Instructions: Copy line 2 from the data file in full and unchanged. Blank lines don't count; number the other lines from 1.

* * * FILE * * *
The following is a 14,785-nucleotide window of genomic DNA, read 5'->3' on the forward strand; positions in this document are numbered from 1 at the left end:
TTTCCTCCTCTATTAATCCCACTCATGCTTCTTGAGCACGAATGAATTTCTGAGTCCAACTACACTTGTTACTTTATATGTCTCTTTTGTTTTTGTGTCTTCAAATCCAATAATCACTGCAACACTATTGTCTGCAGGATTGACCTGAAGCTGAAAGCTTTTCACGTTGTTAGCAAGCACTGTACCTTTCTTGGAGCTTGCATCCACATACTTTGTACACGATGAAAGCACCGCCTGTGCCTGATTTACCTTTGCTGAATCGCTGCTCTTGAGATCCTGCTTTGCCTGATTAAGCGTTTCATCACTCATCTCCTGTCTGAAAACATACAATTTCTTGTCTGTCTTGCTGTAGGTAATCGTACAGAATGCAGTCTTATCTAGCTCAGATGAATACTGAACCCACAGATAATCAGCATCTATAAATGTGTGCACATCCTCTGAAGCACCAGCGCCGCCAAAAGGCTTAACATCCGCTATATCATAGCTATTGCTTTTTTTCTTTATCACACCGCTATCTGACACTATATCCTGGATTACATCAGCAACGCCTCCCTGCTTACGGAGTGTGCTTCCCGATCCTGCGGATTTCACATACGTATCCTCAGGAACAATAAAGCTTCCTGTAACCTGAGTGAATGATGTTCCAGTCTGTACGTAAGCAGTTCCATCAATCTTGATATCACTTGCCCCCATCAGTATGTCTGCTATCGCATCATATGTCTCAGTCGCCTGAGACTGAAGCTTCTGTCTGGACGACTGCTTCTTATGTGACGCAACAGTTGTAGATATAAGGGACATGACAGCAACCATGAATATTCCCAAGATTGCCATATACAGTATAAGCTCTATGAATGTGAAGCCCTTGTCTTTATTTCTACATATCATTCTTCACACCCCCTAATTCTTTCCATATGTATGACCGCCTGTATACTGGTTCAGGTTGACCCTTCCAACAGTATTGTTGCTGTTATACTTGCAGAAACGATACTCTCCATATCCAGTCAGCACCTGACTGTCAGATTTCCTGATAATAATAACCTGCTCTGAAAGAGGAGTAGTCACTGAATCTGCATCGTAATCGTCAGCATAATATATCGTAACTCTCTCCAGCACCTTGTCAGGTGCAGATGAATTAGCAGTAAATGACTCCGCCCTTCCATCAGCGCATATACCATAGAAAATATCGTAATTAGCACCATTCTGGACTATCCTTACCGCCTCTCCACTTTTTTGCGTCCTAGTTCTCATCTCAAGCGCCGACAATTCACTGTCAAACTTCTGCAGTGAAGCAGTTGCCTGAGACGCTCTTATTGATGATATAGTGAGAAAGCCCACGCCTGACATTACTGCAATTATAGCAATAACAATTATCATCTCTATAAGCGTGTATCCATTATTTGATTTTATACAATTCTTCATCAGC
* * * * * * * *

TTTCCTCCTCTATTAATCCCACTCATGCTTCTTGAGCACGAATGAATTTCTGAGTCCAACTACACTTGTTACTTTATATGTCTCTTTTGTTTTTGTGTCTTCAAATCCAATAATCACTGCAACACTATTGTCTGCAGGATTGACCTGAAGCTGAAAGCTTTTCACGTTGTTAGCAAGCACTGTACCTTTCTTGGAGCTTGCATCCACATACTTTGTACACGATGAAAGCACCGCCTGTGCCTGATTTACCTTTGCTGAATCGCTGCTCTTGAGATCCTGCTTTGCCTGATTAAGCGTTTCATCACTCATCTCCTGTCTGAAAACATACAATTTCTTGTCTGTCTTGCTGTAGGTAATCGTACAGAATGCAGTCTTATCTAGCTCAGATGAATACTGAACCCACAGATAATCAGCATCTATAAATGTGTGCACATCCTCTGAAGCACCAGCGCCGCCAAAAGGCTTAACATCCGCTATATCATAGCTATTGCTTTTTTTCTTTATCACACCGCTATCTGACACTATATCCTGGATTACATCAGCAACGCCTCCCTGCTTACGGAGTGTGCTTCCCGATCCTGCGGATTTCACATACGTATCCTCAGGAACAATAAAGCTTCCTGTAACCTGAGTGAATGATGTTCCAGTCTGTACGTAAGCAGTTCCATCAATCTTGATATCACTTGCCCCCATCAGTATGTCTGCTATCGCATCATATGTCTCAGTCGCCTGAGACTGAAGCTTCTGTCTGGACGACTGCTTCTTATGTGACGCAACAGTTGTAGATATAAGGGACATGACAGCAACCATGAATATTCCCAAGATTGCCATATACAGTATAAGCTCTATGAATGTGAAGCCCTTGTCTTTATTTCTACATATCATTCTTCACACCCCCTAATTCTTTCCATATGTATGACCGCCTGTATACTGGTTCAGGTTGACCCTTCCAACAGTATTGTTGCTGTTATACTTGCAGAAACGATACTCTCCATATCCAGTCAGCACCTGACTGTCAGATTTCCTGATAATAATAACCTGCTCTGAAAGAGGAGTAGTCACTGAATCTGCATCGTAATCGTCAGCATAATATATCGTAACTCTCTCCAGCACCTTGTCAGGTGCAGATGAATTAGCAGTAAATGACTCCGCCCTTCCATCAGCGCATATACCATAGAAAATATCGTAATTAGCACCATTCTGGACTATCCTTACCGCCTCTCCACTTTTTTGCGTCCTAGTTCTCATCTCAAGCGCCGACAATTCACTGTCAAACTTCTGCAGTGAAGCAGTTGCCTGAGACGCTCTTATTGATGATATAGTGAGAAAGCCCACGCCTGACATTACTGCAATTATAGCAATAACAATTATCATCTCTATAAGCGTGTATCCATTATTTGATTTTATACAATTCTTCATCAGC